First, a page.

There are two kinds of anxiety. There’s common anxiety, that feeling you get when you’re dealing with a crisis. Some people experience anxiety even when there are no specific events or worries to attach it to. They feel the anxiety frequently, regardless of what you happen to be doing or thinking about. It’s more of a generalized feeling that seems to pervade the day. This second form is usually the kind of anxiety that’s less of a neuro-typical reaction and more of a mental health problem.
Unfortunately, both types of anxiety are pretty terrible for the human body. It can be particularly harmful if you have prolonged or chronic anxiety. Your alert status is raised by all of the chemicals that are released during times of anxiety. It’s good in the short term, but harmful over a long period of time. Over time, anxiety that can’t be treated or brought under control will start to manifest in certain physical symptoms.
Physical Symptoms of Anxiety
Symptoms of anxiety frequently consist of:
- Melancholy and loss of interest in day to day activities
- Fear about approaching disaster
- General aches or soreness in your body
- Feeling agitated or irritated
- Panic attacks, shortness of breath and raised heart rate
But persistent anxiety doesn’t always appear in the ways that you might predict. In fact, there are some fairly interesting ways that anxiety might actually wind up affecting things as seemingly vague as your hearing. As an example, anxiety has been associated with:
- High Blood Pressure: And some of the effects of anxiety are not at all unexpected. Elevated blood pressure is one of those. Known medically as hypertension, high blood pressure can have many negative secondary effects on you physically. It’s certainly not good. Dizziness, hearing loss and tinnitus can also be brought about by high blood pressure.
- Dizziness: Dizziness, which can also be caused by the ears, is often a symptom of chronic anxiety. After all, the ears are generally in control of your sense of balance (there are these three tubes inside of your inner ears that are regulating the sense of balance).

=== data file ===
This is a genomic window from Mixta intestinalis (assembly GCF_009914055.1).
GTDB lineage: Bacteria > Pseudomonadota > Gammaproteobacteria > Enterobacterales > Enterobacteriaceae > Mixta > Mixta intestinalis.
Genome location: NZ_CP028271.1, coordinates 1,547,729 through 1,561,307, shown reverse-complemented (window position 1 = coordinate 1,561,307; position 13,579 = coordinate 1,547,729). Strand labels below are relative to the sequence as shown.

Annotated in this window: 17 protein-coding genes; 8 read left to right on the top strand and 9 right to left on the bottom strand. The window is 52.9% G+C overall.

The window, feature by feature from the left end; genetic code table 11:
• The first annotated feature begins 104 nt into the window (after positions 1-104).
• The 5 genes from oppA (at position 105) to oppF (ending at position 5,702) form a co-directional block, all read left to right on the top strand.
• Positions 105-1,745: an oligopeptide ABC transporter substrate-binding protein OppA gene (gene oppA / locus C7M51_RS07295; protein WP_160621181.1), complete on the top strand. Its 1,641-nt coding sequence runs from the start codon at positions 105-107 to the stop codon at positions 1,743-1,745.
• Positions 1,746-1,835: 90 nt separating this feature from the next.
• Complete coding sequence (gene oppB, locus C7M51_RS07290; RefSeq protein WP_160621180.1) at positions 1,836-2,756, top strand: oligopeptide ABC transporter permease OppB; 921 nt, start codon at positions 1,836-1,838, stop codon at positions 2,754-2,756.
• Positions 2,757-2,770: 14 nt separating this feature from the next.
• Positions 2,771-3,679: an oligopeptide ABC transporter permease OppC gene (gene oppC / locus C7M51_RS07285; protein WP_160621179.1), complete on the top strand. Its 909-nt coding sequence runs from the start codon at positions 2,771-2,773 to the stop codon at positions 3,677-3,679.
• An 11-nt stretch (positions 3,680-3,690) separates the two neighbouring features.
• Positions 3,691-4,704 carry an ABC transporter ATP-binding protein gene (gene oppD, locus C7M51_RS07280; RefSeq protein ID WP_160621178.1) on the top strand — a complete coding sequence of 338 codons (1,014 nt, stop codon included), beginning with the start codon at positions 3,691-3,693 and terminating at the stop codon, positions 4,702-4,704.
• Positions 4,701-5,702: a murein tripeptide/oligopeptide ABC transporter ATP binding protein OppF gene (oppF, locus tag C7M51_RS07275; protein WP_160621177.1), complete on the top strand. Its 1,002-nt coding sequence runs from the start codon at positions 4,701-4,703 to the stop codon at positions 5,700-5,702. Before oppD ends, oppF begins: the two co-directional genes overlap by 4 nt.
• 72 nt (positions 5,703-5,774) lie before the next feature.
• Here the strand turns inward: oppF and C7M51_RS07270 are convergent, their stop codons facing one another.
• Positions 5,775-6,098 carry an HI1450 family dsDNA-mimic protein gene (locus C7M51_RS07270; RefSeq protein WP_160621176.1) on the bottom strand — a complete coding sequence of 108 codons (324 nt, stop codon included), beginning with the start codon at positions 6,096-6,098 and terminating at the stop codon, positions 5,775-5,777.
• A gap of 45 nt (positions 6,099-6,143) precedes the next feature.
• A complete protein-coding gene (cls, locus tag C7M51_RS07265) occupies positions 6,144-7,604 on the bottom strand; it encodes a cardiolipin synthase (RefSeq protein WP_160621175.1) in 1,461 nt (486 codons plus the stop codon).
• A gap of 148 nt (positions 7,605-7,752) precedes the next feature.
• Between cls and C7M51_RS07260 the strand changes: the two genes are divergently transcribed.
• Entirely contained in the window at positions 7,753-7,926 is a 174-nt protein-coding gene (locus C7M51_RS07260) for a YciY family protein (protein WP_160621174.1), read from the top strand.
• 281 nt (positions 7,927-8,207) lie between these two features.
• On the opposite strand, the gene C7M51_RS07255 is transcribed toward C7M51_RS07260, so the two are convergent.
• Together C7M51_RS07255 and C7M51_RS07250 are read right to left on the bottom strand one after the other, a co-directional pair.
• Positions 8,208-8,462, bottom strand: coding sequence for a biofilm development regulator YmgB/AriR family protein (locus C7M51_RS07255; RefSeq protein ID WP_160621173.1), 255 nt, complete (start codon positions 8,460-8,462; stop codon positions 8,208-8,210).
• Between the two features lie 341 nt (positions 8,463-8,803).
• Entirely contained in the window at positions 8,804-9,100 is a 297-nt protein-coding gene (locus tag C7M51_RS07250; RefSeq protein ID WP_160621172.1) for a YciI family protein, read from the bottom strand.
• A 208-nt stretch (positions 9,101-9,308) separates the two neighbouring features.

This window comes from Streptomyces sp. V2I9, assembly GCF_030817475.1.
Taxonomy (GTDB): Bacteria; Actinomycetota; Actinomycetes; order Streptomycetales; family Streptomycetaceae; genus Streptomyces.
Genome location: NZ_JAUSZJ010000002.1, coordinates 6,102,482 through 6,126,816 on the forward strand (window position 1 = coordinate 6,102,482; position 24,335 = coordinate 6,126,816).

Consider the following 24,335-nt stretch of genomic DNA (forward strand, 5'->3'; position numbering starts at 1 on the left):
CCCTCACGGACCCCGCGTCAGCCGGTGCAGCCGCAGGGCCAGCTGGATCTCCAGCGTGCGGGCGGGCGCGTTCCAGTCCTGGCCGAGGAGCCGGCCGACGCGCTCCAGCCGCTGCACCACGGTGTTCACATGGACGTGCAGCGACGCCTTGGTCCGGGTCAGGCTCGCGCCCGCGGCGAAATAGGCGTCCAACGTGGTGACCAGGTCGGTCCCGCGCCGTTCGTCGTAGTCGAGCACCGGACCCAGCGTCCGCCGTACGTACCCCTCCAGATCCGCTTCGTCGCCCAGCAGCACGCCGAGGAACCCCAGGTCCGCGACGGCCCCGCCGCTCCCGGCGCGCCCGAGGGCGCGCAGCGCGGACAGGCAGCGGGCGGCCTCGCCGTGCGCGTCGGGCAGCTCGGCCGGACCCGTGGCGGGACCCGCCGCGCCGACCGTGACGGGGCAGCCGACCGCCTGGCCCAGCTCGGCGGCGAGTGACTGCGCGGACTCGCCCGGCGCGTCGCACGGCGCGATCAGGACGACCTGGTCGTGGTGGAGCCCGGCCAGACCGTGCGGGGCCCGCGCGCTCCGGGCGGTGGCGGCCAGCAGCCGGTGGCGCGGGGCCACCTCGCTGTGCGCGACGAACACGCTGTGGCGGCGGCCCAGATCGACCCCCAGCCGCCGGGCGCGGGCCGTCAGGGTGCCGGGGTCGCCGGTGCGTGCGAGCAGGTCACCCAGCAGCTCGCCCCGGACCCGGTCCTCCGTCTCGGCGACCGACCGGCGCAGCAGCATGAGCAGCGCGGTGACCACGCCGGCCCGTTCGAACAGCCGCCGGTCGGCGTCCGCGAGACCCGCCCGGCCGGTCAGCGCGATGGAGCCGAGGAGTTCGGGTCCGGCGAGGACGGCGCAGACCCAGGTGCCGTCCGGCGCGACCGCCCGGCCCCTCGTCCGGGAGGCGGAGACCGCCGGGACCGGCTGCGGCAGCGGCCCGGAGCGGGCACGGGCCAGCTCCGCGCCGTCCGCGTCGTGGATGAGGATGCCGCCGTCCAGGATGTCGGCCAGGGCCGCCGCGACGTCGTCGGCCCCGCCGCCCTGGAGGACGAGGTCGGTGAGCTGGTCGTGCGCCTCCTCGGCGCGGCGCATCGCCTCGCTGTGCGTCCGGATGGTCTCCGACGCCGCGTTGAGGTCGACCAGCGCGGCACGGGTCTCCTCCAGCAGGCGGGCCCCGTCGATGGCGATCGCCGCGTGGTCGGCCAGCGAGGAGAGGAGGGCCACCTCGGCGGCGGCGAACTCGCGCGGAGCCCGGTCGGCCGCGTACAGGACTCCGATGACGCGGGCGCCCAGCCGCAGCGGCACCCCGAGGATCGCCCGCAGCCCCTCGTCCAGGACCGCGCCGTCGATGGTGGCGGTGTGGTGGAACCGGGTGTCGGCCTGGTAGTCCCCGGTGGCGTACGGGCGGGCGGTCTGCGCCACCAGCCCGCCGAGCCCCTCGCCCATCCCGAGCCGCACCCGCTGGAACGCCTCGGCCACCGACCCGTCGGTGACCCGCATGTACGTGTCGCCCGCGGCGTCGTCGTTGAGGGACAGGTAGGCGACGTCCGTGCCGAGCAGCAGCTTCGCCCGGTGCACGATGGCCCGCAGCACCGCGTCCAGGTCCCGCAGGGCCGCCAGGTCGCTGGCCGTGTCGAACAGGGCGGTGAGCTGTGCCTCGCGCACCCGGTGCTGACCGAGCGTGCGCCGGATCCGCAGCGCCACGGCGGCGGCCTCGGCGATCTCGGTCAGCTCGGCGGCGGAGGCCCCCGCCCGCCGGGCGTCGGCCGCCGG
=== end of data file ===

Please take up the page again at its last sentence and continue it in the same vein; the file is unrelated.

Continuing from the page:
- Tinnitus: You probably know that stress can make the ringing your ears worse, but did you know that there is evidence that it can also cause the ringing in your ears to develop over time. This is known as tinnitus (which, itself can have many other causes too). For some, this could even manifest itself as a feeling of blockage or clogging of the ears.
Anxiety And Hearing Loss
Typically on a hearing blog such as this we would tend to concentrate on, well, hearing. And your ability to hear. So let’s talk a little about how your hearing is impacted by anxiety.
First off, there’s the solitude. When a person has hearing loss, tinnitus or even balance issues, they often distance themselves from social interactions. Perhaps you’ve experienced this with someone you know. Perhaps one of your parents got tired of asking you what you said, or didn’t want to be embarrassed by not comprehending and so they stopped talking so much. Problems with balance come with similar troubles. It can be hard to admit to your friends and family that you have a hard time driving or even walking because you have balance problems.
Social isolation is also connected to anxiety and depression in other ways. When you don’t feel yourself, you don’t want to be around other people. Sadly, one can wind up feeding the other and can turn into an unhealthy loop. That sense of solitude can set in quickly and it can lead to a variety of other, closely associated problems, like cognitive decline. For someone who suffers from anxiety and hearing loss, battling against that shift toward isolation can be even more difficult.
Figuring Out How to Effectively Manage Your Hearing Loss Issues
Tinnitus, hearing loss, anxiety and isolation can all feed each other. That’s why getting the right treatment is so crucial.
All of the symptoms for these conditions can be helped by getting treatment for your tinnitus and hearing loss. Connecting with others has been shown to help reduce both anxiety and depression. At the very least, managing these symptoms can help with the sense of isolation that might make persistent anxiety more severe. In order to determine what treatments will be most effective for your situation, check with your doctor and your hearing specialist. Hearing aids may be the best choice as part of your treatment depending on the results of your hearing exam. The right treatment for anxiety may involve therapy or medication. Tinnitus has also been shown to be effectively treated by cognitive-behavioral therapy.
Here’s to Your Health
We understand that your mental and physical health can be severely affected by anxiety.
Isolation and cognitive decline have also been recognized as a consequence of hearing loss. Coupled with anxiety, that’s a recipe for, well, a challenging time. Luckily, we have treatments for both conditions, and getting that treatment can make a big, positive effect. The health impacts of anxiety don’t need to be permanent. What anxiety does to your body does not have to be long lasting. The sooner you find treatment, the better.